Thank you mtf and all the codeacademy team

2 Likes

Thank you so much for actually going line by line through the solution. I have read all the comments/replies here and was no further ahead in understanding what the code in the solution was actually doing. I was frustrated that I was not grasping it. Even putting the code through the visual python utility (http://pythontutor.com/visualize.html#mode=display) did not assist my understanding.

Your explanation is what I needed, so many thanks!

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Nope, you did not miss anything. There is a flaw in the course progression.

8 posts were split to a new topic: Code Challenge: Lists - Double Index

Well that explains the problem. None of that was taught to me in the class. I quadruple checked all of my notes (which are really shadow copies of EVERYTHING that I’ve been taught) - not one piece of that info was in there.

Referring this to @lilybird for further investigation.

1 Like

def double_index(lst, index):
if index >= len(lst):
return lst
else:
lst[index] *= 2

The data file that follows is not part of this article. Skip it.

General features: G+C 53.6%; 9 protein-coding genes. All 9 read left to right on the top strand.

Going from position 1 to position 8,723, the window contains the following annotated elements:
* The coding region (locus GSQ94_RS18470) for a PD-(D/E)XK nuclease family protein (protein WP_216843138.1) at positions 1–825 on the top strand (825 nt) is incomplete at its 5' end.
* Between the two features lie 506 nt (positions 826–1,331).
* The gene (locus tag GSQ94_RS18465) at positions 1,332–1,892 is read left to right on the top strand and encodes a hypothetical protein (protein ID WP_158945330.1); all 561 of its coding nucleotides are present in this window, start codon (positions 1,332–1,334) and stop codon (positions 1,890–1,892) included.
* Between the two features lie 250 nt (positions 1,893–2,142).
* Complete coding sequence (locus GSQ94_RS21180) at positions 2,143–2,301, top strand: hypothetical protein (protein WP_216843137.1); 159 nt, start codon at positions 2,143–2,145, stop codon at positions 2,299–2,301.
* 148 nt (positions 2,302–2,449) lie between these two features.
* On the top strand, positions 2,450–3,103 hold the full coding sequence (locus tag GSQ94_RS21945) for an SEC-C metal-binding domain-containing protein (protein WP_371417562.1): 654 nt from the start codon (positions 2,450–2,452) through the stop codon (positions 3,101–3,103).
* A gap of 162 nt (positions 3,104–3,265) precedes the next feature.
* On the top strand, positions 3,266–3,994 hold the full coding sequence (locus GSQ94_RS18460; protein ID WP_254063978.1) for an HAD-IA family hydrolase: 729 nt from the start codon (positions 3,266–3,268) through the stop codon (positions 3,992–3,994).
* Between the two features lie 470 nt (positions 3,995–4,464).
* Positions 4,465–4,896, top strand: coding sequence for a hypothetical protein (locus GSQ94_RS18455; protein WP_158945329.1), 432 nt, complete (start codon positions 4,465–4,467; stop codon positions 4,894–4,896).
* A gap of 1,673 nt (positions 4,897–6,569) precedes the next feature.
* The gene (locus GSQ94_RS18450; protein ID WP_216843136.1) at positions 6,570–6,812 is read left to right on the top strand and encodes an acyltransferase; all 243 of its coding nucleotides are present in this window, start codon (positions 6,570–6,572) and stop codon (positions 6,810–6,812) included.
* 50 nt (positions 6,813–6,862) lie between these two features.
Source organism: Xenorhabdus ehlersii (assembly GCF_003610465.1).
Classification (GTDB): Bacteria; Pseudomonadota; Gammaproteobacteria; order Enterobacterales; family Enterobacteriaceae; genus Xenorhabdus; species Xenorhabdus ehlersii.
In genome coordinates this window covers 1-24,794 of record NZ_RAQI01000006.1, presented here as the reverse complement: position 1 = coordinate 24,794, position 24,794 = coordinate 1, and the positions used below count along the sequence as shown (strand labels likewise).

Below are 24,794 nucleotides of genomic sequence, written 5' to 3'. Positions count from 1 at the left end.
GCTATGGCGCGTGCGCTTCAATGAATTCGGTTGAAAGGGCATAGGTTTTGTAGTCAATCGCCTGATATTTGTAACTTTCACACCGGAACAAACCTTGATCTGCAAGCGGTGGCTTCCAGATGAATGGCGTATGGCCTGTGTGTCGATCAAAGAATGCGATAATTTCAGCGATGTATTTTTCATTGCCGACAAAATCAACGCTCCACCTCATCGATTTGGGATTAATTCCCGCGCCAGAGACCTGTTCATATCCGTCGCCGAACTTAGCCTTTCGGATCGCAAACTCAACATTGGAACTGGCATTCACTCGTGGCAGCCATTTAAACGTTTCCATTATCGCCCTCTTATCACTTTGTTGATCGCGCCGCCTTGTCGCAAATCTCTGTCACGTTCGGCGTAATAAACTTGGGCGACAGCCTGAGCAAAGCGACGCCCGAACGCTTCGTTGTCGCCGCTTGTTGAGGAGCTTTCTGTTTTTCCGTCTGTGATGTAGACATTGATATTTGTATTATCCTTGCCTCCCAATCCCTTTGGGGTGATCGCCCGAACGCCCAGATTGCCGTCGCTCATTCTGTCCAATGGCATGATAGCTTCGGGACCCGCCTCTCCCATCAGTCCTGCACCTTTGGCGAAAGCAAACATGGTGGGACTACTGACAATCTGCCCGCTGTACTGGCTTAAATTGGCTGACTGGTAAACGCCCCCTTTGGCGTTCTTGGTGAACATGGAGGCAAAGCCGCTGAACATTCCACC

return lst

I have solved this challenge with the code above. However, I have a question regarding the code.

1. if index >= len(lst):

Why is the assignment operator >= ? Python is xero-indexed, but I do not understand what is being executed.

Because if the index is not less than the length, it is out of range. That means equal or greater.

Wow, thank you for responding so quickly! Sorry about my late response, I was at my grandparents for the Thanksgiving Break and grandma bans electronics. I understand this concept now.

1 Like

Who would argue with Gran? The vittles are more than enough reward!

I’ve created a ticket for our Curriculum Team to audit this code challenge. I will report back here once I get an update. Thanks for flagging the issue.

4 Likes

I just want to add that CodeAcademy jumps around in their curriculum when a person subscribes to a certain track like “Computer Science,” rather than if a person had selected Python as their one track. As someone who is a beginner to CS and Python, I think this selection of problems is a little advanced. There was definitely a learning curve spike from the last project I was working on, and it doesn’t help that the prompt is confusing and hard to follow.

2 Likes